Wednesday, July 18, 2012

PSA (again)

     Every time I think that the question of PSA testing has been laid to rest, another outcry arises, sometimes pro and sometimes con. I realize that what we are dealing with here is a medical belief system, and belief systems are notoriously impervious to data and facts. I can recall the brouhaha that arose when one group announced that a clinical study showed no benefit of mammograms to women in the 40 to 49 year old age group.

     Let us begin again by realizing that no one argues about the speed of light, or whether or not Albany is the capital of New York State, or if 7 x 8 = 56. No one usually argues about agreed-upon facts that can be measured. The problem arises when two people  try to fit the same data into two different  heuristic structures, because your theoretical picture will frame and interpret the data you view, as all epistemologists acknowledge. There is even more argument when we try to interpret or predict  the result of an intervention on human behavior: we still cannot agree on whether or not the data shows that teaching about sex education and contraception  in high school encourages high school students to have sex. As a general rule, when the data does not lead to an immediately verifiable conclusion (viz. the question of global warming) there is a tremendous amount of heat generated in the argument/discussion with correspondingly little light.

     The broadest discussion to date about the pros and cons of screening with the PSA is contained in this month's issue of the Annals of Internal Medicine (17 July, 2012) , vol. 157, no. 2. There are three articles: The USPSTF (U.S. Preventive Services Task Force) recommendation against PSA screening, with the proviso that the final decision should be one  of "shared decision making" between the doctor and the patient (pp 120-134), a shorter review which concurs with the recommendation of the USPSTF (pp 135-136), and an equally short review that opposes the recommendations (pp 137-138). I will  summarize the three articles from a strictly scientific point of view ---i.e. based on the data cited,  and then try to illustrate where personal beliefs and projected feelings about the quality of life with and without  treatment  may have crept into the discussion. I will also carefully point out the unknowns in this decision making. And let us not forget that the USPSTF recommendations are only recommendations, and each patient will make a decision that is ego-syntonic with his own medical belief system.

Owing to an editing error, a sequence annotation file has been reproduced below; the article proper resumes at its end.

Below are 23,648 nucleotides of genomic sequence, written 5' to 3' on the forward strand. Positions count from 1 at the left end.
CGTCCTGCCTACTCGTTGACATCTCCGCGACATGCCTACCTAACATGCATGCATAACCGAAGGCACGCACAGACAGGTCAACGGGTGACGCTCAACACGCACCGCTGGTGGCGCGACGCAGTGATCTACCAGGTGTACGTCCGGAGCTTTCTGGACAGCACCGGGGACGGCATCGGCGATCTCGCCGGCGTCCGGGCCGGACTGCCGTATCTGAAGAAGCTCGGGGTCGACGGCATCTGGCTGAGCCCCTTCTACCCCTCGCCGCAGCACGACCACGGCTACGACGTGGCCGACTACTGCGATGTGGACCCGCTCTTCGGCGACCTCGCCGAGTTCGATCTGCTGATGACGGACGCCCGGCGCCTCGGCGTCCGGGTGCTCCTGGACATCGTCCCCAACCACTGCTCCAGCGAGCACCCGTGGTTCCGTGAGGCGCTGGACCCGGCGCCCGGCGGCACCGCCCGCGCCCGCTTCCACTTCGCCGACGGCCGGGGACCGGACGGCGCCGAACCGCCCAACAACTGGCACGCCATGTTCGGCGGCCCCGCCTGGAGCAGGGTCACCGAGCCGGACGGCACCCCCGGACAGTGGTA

First a caveat. In my practice I have never seen a wife permit her husband to do "watchful waiting" once a biopsy shows prostate cancer. So if you are a husband who would not agree to any treatment, then don't ever do the PSA test.

     1) The only screening method referred to in all the studies is the serum PSA, and not a rectal exam.

     2) More men die with prostate cancer that from prostate cancer. In the latest autopsy study, 70% of men in their 70's have microscopic foci of prostate cancer.

     3) Some groups are at increased risk for prostate cancer: black men and men with first degree relatives who have or have had prostate cancer.

     4) If we define "overdiagnosis" as the detection by PSA of a tumor that will not spread and cause symptoms in the patient's lifetime, then the two largest trials suggest overdiagnosis rates of 17% to 50%.

     5) No study reported on the effect of screening on the development of metastatic disease.